The Gospel of Trees

The hallelujah chorus that I woke to every morning was symphony sung by roosters and herons, backed by the beat of the clicking cicadas and the low whirring tick of the fan. Kicking aside thin sheets, I scratched fresh welts on my ankles and watched as a lizard flicked his tongue, then crept on padded toes toward the blood-drowsy mosquito. From the kitchen, the smell of pancakes with imitation maple syrup, carefully rationed to compensate for the sharp tang of Haitian honey. And after breakfast? An unending parade of distractions.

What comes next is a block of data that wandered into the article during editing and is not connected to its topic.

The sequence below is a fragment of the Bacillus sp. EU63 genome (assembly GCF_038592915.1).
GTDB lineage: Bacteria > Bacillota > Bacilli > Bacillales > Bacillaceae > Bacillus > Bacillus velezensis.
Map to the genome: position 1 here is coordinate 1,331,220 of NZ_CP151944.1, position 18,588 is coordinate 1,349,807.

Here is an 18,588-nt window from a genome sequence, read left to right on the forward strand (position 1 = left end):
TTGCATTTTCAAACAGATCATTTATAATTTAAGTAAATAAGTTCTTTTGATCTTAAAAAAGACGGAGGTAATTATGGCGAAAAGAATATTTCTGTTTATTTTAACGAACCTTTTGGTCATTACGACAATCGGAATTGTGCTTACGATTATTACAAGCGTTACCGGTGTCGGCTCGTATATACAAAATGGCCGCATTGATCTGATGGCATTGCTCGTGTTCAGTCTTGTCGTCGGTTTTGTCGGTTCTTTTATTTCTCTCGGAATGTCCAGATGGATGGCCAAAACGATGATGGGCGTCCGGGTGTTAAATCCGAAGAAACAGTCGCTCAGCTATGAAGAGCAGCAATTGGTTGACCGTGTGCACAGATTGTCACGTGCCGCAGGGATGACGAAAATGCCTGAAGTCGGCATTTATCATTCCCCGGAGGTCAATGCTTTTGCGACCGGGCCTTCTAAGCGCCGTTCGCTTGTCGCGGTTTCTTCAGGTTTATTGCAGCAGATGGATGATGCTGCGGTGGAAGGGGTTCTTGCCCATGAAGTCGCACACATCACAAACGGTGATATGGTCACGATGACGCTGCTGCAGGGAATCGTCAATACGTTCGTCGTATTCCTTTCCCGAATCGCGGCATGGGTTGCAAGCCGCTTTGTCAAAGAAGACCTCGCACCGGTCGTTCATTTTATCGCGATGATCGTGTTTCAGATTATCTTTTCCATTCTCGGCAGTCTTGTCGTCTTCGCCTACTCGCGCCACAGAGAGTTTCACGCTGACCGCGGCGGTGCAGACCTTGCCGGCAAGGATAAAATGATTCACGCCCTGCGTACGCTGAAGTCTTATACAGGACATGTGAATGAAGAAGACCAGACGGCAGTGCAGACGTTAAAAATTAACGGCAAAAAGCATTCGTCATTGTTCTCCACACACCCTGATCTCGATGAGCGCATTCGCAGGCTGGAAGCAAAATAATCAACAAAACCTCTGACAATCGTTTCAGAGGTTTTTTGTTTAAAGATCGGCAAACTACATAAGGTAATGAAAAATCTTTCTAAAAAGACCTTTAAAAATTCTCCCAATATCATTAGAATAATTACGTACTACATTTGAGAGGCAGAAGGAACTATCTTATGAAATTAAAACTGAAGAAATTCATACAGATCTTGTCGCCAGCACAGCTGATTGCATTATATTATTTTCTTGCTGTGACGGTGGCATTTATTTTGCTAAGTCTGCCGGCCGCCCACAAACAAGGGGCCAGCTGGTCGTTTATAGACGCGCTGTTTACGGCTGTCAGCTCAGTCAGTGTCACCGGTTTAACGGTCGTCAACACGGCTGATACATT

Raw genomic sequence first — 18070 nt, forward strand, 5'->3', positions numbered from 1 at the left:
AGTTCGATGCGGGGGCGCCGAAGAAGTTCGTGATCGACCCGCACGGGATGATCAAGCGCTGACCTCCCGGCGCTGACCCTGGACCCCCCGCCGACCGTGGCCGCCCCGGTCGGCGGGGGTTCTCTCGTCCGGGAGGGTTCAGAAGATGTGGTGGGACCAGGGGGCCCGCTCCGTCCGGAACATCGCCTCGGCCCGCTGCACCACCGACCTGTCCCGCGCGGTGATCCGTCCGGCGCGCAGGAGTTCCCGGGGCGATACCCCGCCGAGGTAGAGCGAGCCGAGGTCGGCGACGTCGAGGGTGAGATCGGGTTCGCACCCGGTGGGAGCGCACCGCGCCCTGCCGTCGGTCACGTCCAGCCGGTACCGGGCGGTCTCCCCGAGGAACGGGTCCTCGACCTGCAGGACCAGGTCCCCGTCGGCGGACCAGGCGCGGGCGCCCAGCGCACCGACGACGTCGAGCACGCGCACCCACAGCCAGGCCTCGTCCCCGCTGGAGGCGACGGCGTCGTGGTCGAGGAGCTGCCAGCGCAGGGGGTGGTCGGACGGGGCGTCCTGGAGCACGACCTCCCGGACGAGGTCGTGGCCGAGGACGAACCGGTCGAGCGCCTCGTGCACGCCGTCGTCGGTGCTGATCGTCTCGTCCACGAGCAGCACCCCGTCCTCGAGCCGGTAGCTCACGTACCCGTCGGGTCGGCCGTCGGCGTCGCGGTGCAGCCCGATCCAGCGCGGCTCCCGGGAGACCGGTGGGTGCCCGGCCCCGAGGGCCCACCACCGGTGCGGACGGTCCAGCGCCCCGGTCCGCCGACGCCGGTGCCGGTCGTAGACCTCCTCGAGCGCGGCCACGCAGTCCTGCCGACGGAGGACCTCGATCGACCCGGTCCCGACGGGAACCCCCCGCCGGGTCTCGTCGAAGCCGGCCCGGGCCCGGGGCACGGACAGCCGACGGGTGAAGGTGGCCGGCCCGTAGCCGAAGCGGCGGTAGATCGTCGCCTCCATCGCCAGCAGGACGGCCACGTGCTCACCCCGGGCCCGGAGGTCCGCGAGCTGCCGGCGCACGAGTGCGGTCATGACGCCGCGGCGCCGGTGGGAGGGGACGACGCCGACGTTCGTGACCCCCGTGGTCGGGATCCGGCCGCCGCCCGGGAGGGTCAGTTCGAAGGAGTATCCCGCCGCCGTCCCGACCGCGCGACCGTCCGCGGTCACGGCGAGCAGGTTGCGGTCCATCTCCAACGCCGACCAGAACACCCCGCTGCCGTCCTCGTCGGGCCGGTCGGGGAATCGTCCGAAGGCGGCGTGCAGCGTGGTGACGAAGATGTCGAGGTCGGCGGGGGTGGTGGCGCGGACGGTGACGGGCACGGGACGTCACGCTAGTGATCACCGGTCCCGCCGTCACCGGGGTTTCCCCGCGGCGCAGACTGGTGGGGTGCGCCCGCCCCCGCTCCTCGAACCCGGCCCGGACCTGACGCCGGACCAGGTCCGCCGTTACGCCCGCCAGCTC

I’m staying up way too late enjoying the missionary kid’s memoir The Gospel of Trees. Set in Haiti and northern California, it perfectly balances the heroism and deep disappointment twined around being the child of parents who believed they could change the world.

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